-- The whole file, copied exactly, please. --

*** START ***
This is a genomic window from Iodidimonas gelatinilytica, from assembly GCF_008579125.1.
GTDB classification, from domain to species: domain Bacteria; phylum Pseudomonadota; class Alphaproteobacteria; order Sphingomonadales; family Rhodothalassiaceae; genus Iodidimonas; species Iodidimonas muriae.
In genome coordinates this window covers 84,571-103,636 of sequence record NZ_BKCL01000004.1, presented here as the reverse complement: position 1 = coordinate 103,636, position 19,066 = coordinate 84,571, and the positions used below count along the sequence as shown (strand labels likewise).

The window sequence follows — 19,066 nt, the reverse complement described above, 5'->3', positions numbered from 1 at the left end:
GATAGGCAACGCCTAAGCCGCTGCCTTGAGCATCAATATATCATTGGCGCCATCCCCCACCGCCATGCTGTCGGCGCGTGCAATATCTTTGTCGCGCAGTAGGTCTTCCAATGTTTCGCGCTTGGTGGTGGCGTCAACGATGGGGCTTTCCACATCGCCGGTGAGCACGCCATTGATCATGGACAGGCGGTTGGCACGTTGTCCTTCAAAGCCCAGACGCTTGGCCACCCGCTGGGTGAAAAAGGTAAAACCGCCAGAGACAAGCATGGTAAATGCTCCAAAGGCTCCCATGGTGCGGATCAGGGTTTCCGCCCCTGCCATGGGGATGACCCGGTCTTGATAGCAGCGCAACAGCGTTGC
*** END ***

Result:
This is a genomic window from Iodidimonas gelatinilytica, from assembly GCF_008579125.1.
GTDB classification, from domain to species: domain Bacteria; phylum Pseudomonadota; class Alphaproteobacteria; order Sphingomonadales; family Rhodothalassiaceae; genus Iodidimonas; species Iodidimonas muriae.
In genome coordinates this window covers 84,571-103,636 of sequence record NZ_BKCL01000004.1, presented here as the reverse complement: position 1 = coordinate 103,636, position 19,066 = coordinate 84,571, and the positions used below count along the sequence as shown (strand labels likewise).

The window sequence follows — 19,066 nt, the reverse complement described above, 5'->3', positions numbered from 1 at the left end:
GATAGGCAACGCCTAAGCCGCTGCCTTGAGCATCAATATATCATTGGCGCCATCCCCCACCGCCATGCTGTCGGCGCGTGCAATATCTTTGTCGCGCAGTAGGTCTTCCAATGTTTCGCGCTTGGTGGTGGCGTCAACGATGGGGCTTTCCACATCGCCGGTGAGCACGCCATTGATCATGGACAGGCGGTTGGCACGTTGTCCTTCAAAGCCCAGACGCTTGGCCACCCGCTGGGTGAAAAAGGTAAAACCGCCAGAGACAAGCATGGTAAATGCTCCAAAGGCTCCCATGGTGCGGATCAGGGTTTCCGCCCCTGCCATGGGGATGACCCGGTCTTGATAGCAGCGCAACAGCGTTGC